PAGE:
Hotmail inventor Sabeer Bhatia kept rejecting several buy-out offers from Bill Gates, before finally selling Hotmail to Microsoft for $400 million, an unheard-of sum in 1997. Steve Jobs’ idea of the personal computer was rejected by HP and Atari before he started Apple under his own steam.
“Without passion, you will not be able to make it through the tough times,” says Naeem. “If you have identified a very clear problem or need, and you are dedicated to solving it, don’t let the unforeseen challenges of the market get in your way,” adds Butler. “In the long run, it boils down to a simple fact,” Bhatia once said, “How much faith do you have in yourself?”
6. Meet the CEO (and janitor, head cook and bottle washer)
You are your own boss, yes, but you are also your own secretary, accountant,
IT troubleshooter and credit controller. Entrepreneurship is a 24-hour calling and commitment. Be prepared to roll up your sleeves and get down and dirty. Forget the idealistic (and foolish) notion of flexible hours. The reality is that there is no overtime pay, expense vouchers, sick leave or paid vacations on this gig.
As Naeem says, “I wish more people realise that being an entrepreneur requires even more hard work, sweat and blood than a regular job. An entrepreneur never really sleeps because his ideas keep him awake.” Shah cautions: “You can’t have work/life balance as an entrepreneur. The trick is to create harmony instead.”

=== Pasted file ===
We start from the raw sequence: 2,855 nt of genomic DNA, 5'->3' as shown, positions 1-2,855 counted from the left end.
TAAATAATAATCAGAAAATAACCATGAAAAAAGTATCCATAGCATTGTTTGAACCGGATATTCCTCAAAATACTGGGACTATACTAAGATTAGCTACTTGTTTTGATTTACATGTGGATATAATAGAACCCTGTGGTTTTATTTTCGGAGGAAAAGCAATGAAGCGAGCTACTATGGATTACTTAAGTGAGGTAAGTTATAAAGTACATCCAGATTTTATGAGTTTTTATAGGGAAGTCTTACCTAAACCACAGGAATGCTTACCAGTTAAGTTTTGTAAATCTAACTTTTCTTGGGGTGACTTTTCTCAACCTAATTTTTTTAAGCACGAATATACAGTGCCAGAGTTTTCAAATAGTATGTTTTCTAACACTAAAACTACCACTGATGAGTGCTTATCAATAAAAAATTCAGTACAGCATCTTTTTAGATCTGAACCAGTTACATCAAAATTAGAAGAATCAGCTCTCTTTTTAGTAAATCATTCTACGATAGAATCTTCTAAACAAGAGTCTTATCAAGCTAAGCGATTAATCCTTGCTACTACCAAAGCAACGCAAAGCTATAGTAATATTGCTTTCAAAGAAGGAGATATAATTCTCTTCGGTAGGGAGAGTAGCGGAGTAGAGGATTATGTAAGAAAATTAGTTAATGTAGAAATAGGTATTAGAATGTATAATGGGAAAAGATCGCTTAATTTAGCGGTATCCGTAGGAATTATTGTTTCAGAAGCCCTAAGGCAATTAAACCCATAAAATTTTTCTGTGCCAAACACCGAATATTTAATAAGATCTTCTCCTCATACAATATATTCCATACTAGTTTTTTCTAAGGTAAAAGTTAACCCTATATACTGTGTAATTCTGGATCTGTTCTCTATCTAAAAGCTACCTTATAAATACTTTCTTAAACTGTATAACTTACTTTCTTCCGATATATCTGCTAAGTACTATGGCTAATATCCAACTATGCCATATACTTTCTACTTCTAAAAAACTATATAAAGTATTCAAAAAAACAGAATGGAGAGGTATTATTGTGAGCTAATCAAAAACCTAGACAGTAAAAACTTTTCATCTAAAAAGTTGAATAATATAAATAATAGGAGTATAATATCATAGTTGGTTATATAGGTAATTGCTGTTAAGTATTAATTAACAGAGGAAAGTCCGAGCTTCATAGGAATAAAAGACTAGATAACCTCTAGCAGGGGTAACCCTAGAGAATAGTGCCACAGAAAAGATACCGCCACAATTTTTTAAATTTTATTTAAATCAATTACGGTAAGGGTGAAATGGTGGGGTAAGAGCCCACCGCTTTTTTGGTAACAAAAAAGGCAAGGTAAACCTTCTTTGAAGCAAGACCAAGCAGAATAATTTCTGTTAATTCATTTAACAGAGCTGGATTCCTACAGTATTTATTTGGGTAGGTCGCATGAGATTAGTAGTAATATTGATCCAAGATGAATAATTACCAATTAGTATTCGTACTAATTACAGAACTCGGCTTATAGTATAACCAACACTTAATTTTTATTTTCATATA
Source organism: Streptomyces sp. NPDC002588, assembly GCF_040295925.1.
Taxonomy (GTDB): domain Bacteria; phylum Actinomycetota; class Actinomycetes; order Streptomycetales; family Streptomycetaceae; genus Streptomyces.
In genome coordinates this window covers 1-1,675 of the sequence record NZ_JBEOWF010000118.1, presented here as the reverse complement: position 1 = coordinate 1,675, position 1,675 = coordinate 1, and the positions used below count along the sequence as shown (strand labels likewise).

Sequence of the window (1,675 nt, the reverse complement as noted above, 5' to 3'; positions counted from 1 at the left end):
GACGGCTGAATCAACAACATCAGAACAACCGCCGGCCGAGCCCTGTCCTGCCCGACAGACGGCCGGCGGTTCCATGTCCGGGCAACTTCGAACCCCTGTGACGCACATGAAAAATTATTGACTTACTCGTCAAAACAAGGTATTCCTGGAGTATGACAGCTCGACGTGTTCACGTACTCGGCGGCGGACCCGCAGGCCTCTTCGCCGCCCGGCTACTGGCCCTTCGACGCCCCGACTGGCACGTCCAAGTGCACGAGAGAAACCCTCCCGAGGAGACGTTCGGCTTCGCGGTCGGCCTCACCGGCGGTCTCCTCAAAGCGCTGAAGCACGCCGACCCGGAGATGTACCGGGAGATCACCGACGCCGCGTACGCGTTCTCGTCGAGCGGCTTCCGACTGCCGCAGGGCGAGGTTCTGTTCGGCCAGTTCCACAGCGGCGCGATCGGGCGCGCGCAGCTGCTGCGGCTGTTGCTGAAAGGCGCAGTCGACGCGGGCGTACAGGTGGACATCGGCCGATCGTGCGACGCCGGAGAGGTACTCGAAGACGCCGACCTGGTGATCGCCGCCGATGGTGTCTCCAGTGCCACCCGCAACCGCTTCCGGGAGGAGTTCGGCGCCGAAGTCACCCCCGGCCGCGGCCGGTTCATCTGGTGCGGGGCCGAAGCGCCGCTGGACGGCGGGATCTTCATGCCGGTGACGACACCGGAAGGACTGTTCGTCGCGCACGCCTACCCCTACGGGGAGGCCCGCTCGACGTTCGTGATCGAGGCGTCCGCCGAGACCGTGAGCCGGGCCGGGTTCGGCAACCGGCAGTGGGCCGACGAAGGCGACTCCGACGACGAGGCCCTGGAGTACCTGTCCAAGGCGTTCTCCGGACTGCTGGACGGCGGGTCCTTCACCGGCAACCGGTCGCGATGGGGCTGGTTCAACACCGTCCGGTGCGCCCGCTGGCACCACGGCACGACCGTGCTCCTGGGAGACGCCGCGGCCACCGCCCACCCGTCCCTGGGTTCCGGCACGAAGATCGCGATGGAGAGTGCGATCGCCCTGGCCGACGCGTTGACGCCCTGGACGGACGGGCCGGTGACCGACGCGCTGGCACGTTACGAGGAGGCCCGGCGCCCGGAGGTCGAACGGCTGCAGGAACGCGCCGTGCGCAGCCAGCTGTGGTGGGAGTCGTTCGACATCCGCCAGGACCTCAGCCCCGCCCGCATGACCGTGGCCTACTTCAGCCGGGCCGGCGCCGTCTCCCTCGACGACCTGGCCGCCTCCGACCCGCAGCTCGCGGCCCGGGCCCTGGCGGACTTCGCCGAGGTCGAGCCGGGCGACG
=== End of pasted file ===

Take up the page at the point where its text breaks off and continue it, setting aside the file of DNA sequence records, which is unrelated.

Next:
7. Know your customer
Success brings complacency, but truly great businesses always have the customer, and not profits, at the heart of what they do. “Listening to the market, your stakeholders and the competition is the only way to keep yourself relevant,” says Butler.
8. Living on the edge
It’s a rollercoaster ride, more so in today’s economy. Part of being a business owner is the dubious thrill of not knowing where your next month’s salary will come from.
One start-up guy recalls how he survived on shawarmas for a month, because once vendors and employees were paid, there just wasn’t enough money left for groceries. Your employees may have more in their bank accounts than you do. Yes, that’s another part of the deal no one tells you about…
9. Stick to it
The one quality that defines entrepreneurs is dogged persistence.
Shah advises that you only venture into something you are 100 percent passionate about. “Building a business requires hard work. There are no shortcuts. To be fully immersed in the work required, you’ll not feel it if you’re passionate about it.”
“You must have the patience to try one thing after another and learn your lessons, says Naeem. “The more things you have tried, the higher your chances of success. You must not be afraid of failure. Most great pioneering ideas go through hurdles and setbacks.”
Butler and Whatley say: “Few entrepreneurs succeed right from the start, and most will fail more times than they succeed. It takes courage to be able to move forward on your own, but we can tell you that the rewards of doing so will far outweigh the risks!”
10. It’s not about the money
No, really. The happiest people are not the ones who constantly chase happiness and the most profitable companies are not profit-centred. Economist John Kay calls it obliquity.
Naeem believes a business must be built on a vision to help people and improve their lives in some way. “Always aim to over-deliver and give more than you receive. It comes back to you manifold. Honour your commitments, accept and make up for your mistakes, respect everyone including competition and go to bed with a clean conscience.”